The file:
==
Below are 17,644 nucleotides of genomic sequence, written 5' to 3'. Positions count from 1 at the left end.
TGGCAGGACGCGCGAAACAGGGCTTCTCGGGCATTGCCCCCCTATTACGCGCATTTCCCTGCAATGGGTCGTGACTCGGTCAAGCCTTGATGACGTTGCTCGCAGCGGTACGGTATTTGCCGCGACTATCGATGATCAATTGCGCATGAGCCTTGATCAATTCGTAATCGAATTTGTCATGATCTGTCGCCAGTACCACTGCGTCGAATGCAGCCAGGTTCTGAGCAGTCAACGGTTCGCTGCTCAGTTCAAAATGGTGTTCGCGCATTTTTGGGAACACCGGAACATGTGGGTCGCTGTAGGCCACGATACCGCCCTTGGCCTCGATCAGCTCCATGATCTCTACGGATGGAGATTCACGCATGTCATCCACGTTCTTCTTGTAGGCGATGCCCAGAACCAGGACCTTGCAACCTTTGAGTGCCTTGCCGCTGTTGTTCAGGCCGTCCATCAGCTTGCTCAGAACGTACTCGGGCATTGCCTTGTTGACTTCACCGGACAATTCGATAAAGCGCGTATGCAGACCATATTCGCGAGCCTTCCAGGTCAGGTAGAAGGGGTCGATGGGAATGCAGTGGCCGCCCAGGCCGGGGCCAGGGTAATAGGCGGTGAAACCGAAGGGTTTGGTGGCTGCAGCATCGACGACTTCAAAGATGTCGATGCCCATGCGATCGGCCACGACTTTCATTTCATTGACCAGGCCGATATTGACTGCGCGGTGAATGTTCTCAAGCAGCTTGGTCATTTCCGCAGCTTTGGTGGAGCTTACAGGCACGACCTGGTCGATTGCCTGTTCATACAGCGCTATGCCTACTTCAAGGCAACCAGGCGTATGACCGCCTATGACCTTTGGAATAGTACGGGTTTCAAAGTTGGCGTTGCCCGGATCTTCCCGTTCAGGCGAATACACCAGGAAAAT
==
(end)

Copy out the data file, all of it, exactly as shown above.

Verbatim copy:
Below are 17,644 nucleotides of genomic sequence, written 5' to 3'. Positions count from 1 at the left end.
TGGCAGGACGCGCGAAACAGGGCTTCTCGGGCATTGCCCCCCTATTACGCGCATTTCCCTGCAATGGGTCGTGACTCGGTCAAGCCTTGATGACGTTGCTCGCAGCGGTACGGTATTTGCCGCGACTATCGATGATCAATTGCGCATGAGCCTTGATCAATTCGTAATCGAATTTGTCATGATCTGTCGCCAGTACCACTGCGTCGAATGCAGCCAGGTTCTGAGCAGTCAACGGTTCGCTGCTCAGTTCAAAATGGTGTTCGCGCATTTTTGGGAACACCGGAACATGTGGGTCGCTGTAGGCCACGATACCGCCCTTGGCCTCGATCAGCTCCATGATCTCTACGGATGGAGATTCACGCATGTCATCCACGTTCTTCTTGTAGGCGATGCCCAGAACCAGGACCTTGCAACCTTTGAGTGCCTTGCCGCTGTTGTTCAGGCCGTCCATCAGCTTGCTCAGAACGTACTCGGGCATTGCCTTGTTGACTTCACCGGACAATTCGATAAAGCGCGTATGCAGACCATATTCGCGAGCCTTCCAGGTCAGGTAGAAGGGGTCGATGGGAATGCAGTGGCCGCCCAGGCCGGGGCCAGGGTAATAGGCGGTGAAACCGAAGGGTTTGGTGGCTGCAGCATCGACGACTTCAAAGATGTCGATGCCCATGCGATCGGCCACGACTTTCATTTCATTGACCAGGCCGATATTGACTGCGCGGTGAATGTTCTCAAGCAGCTTGGTCATTTCCGCAGCTTTGGTGGAGCTTACAGGCACGACCTGGTCGATTGCCTGTTCATACAGCGCTATGCCTACTTCAAGGCAACCAGGCGTATGACCGCCTATGACCTTTGGAATAGTACGGGTTTCAAAGTTGGCGTTGCCCGGATCTTCCCGTTCAGGCGAATACACCAGGAAAAT